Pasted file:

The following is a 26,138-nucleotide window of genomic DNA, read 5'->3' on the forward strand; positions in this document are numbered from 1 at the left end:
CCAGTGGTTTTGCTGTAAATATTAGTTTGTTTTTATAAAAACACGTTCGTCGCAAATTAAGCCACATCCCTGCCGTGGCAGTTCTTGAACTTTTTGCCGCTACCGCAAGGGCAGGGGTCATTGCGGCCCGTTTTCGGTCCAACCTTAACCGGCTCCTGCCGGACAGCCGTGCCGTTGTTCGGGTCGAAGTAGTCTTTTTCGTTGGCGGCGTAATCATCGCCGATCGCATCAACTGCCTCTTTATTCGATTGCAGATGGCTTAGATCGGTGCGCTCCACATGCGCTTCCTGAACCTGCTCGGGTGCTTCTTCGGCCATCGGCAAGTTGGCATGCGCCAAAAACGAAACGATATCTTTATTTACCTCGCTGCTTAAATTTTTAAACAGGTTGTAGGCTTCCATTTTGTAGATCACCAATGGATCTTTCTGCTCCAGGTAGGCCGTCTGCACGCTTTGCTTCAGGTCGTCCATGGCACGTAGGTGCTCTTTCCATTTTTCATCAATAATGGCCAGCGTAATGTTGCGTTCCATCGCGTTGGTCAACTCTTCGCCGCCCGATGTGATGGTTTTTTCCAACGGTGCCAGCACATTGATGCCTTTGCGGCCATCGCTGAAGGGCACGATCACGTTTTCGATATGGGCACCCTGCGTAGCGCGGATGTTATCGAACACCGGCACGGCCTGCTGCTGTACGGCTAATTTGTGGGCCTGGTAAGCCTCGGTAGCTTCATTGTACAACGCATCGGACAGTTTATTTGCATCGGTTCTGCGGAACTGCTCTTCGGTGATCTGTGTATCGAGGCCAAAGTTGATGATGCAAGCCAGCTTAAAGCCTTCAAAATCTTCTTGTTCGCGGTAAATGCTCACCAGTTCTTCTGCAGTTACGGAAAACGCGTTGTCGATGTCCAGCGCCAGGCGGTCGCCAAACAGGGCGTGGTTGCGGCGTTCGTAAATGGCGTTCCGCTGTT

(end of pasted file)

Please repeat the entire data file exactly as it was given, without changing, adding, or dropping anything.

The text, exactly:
The following is a 26,138-nucleotide window of genomic DNA, read 5'->3' on the forward strand; positions in this document are numbered from 1 at the left end:
CCAGTGGTTTTGCTGTAAATATTAGTTTGTTTTTATAAAAACACGTTCGTCGCAAATTAAGCCACATCCCTGCCGTGGCAGTTCTTGAACTTTTTGCCGCTACCGCAAGGGCAGGGGTCATTGCGGCCCGTTTTCGGTCCAACCTTAACCGGCTCCTGCCGGACAGCCGTGCCGTTGTTCGGGTCGAAGTAGTCTTTTTCGTTGGCGGCGTAATCATCGCCGATCGCATCAACTGCCTCTTTATTCGATTGCAGATGGCTTAGATCGGTGCGCTCCACATGCGCTTCCTGAACCTGCTCGGGTGCTTCTTCGGCCATCGGCAAGTTGGCATGCGCCAAAAACGAAACGATATCTTTATTTACCTCGCTGCTTAAATTTTTAAACAGGTTGTAGGCTTCCATTTTGTAGATCACCAATGGATCTTTCTGCTCCAGGTAGGCCGTCTGCACGCTTTGCTTCAGGTCGTCCATGGCACGTAGGTGCTCTTTCCATTTTTCATCAATAATGGCCAGCGTAATGTTGCGTTCCATCGCGTTGGTCAACTCTTCGCCGCCCGATGTGATGGTTTTTTCCAACGGTGCCAGCACATTGATGCCTTTGCGGCCATCGCTGAAGGGCACGATCACGTTTTCGATATGGGCACCCTGCGTAGCGCGGATGTTATCGAACACCGGCACGGCCTGCTGCTGTACGGCTAATTTGTGGGCCTGGTAAGCCTCGGTAGCTTCATTGTACAACGCATCGGACAGTTTATTTGCATCGGTTCTGCGGAACTGCTCTTCGGTGATCTGTGTATCGAGGCCAAAGTTGATGATGCAAGCCAGCTTAAAGCCTTCAAAATCTTCTTGTTCGCGGTAAATGCTCACCAGTTCTTCTGCAGTTACGGAAAACGCGTTGTCGATGTCCAGCGCCAGGCGGTCGCCAAACAGGGCGTGGTTGCGGCGTTCGTAAATGGCGTTCCGCTGTT